By: Lauren Yarger
July 20, 2018: We all get a chance to pull up a seat at a table in the visitor’s room of a prison in Liza Jessie Peterson’s gripping look at incarceration, The Peculiar Patriot, getting a remount at Dr. Barbara Ann Teer’s National Black Theatre.
Hi-Arts co-produces the production, which recently received a $100,000 grant from the Agnes Gund’s Art for Justice Fund, Playwright Peterson stars in the passionate one-woman drama directed with precision by Talvin Wilks.
Peterson is Betsy LaQuanda Ross (her moniker is the inspiration for the play’s title), who regularly visits incarcerated friends and family members. Entering the visiting room (starkly designed and lighted by Maruti Evans), Betsy interacts with guards who frisk her down, greets other visitors their seeing loved ones and then focuses on boosting the morale of her best friend who has about two more years to go on her unjust sentence. Betsy brings news of the woman’s three children, happenings in their neighborhood and updates about her own relationship with new beau, the good looking, poetic, political philosopher Pablo. Begrudgingly, she also gives updates about her ex, Curtis, whom her BFF seems to feel is somehow in the picture despite her protests that he is old news.
Now, re-read that last paragraph and remember that this is a one-woman play. Peterson is so absorbing in her portrayal, that we could swear we just witnessed a conversation between two characters sitting at the table. All of the people mentioned come to life in our imagination, or by character changes as Peterson, helped by sound effects (Luqman Brown, design) and projections (designed by Katherine Freer) also portrays Pablo and Curtis.
The huge problems of mass incarceration, from African Americans being wrongly convicted or getting stiffer sentences than white offenders to the profit-motivated consequences of outsourcing prisons and their services to private companies is covered in the conversations without becoming preachy (the more politically motivated agenda comes in a forced talk-back session that follows every show). The set up might be different, but message is that slavery is alive and well thanks to today’s prison system.
Like her patriotic namesake, Betsy sews. She recently returned to quilting, an interest she picked up from a woman who was a positive interest in her life. The woman helped her through time in detention and juvenile hall and steered the daughter of a black panther toward pursuing an existence outside of prison walls, Betsy’s quilt, which she brings with her on the visits, includes squares for those who are incarcerated. Her best friend’s has a full moon to show her potential, a shooting star for each of her three beloved children and a yellow ribbon to show that she will be coming home soon, The lives of those incarcerated become woven together with Betsy’s as her needle sews s story of monotony, injustice and despair.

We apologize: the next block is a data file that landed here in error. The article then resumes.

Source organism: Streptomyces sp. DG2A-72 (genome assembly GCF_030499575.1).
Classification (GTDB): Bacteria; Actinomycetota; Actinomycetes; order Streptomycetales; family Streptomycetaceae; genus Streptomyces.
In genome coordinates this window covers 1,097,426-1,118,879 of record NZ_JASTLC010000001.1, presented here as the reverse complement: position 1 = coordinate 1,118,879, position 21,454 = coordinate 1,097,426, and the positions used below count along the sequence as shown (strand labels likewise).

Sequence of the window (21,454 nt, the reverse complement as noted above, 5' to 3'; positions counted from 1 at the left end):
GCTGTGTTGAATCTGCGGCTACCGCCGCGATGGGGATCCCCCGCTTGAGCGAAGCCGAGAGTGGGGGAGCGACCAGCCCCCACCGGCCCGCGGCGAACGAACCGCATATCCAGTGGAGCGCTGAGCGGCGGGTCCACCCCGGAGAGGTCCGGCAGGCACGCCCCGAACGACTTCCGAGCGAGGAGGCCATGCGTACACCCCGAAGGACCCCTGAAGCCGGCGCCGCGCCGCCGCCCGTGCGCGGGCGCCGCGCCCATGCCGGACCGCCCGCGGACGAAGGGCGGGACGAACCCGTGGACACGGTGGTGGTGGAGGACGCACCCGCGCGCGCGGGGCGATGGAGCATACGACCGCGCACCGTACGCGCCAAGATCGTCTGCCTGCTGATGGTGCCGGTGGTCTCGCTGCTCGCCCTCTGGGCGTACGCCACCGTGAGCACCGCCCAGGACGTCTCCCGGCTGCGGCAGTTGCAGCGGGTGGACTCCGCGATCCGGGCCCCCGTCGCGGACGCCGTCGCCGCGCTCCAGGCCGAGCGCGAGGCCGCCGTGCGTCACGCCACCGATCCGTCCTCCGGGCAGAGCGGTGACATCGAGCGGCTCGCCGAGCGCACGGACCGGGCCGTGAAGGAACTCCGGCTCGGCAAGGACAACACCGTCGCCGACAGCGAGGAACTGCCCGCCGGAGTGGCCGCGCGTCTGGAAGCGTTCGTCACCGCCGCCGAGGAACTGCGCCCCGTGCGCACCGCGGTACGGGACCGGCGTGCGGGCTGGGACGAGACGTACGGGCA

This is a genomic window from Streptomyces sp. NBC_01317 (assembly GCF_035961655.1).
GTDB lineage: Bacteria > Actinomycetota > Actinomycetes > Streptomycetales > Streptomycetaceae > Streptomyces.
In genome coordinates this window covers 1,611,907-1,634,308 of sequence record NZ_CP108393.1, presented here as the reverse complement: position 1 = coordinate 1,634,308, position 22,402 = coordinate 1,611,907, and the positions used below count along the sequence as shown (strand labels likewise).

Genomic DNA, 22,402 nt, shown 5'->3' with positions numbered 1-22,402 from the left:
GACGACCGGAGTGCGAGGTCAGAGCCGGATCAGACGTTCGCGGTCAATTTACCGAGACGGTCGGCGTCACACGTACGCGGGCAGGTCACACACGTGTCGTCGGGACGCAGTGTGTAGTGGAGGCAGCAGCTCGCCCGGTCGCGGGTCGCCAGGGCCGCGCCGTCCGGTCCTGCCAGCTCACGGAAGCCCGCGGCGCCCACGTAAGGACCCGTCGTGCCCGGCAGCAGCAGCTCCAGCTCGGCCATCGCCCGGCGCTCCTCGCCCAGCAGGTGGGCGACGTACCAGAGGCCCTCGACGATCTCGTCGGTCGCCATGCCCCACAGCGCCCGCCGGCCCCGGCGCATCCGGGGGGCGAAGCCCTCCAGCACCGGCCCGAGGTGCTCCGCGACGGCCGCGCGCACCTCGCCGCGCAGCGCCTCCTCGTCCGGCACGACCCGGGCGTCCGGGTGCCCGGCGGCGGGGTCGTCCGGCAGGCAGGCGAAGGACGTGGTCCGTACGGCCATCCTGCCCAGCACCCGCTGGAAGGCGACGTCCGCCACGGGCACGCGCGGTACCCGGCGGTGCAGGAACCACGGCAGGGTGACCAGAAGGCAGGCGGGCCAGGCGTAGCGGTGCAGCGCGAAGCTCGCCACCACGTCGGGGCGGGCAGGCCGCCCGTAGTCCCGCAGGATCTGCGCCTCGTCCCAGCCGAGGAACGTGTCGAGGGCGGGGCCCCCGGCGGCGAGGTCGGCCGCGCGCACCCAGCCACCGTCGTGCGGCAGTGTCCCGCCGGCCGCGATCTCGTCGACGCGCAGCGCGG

Though much of the 90 minutes is intense and deeply moving, Peterson keeps the tale from becoming depressing by including a lot of humor. The story rings true, not only because of the exceptional writing, acting and directing, but because Peterson brings real-life experience to the tale. She worked for nearly two decades at Riker’s Island in various capacities. Peterson also was in Ava DuVernay’s documentary “13th” and was a consultant on the Bill Moyers’ PBS documentary “RIKERS.”
The production at the National Black Theatre, 2031 Fifth Avenue between 125th and 126th streets in Harlem, runs through July 29 prior to a tour planned this fall. Performances are Monday, Tuesday, Thursday and Saturday at 7:30 pm; Saturday at 2 pm; Sunday at 4 pm. Tickets are $35: nationalblacktheatre.org.
NO LATE SEATING PERMITTED.
LaToya Murray-Berry (Costumes)
Belynda Hardin (Props)
The Peculiar Patriot ****1/2
Written and performed by Liza Jessie Peterson
Directed by Talvin Wilks
National Black Theatre
Through July 29
Photo: Christine Jean Chambers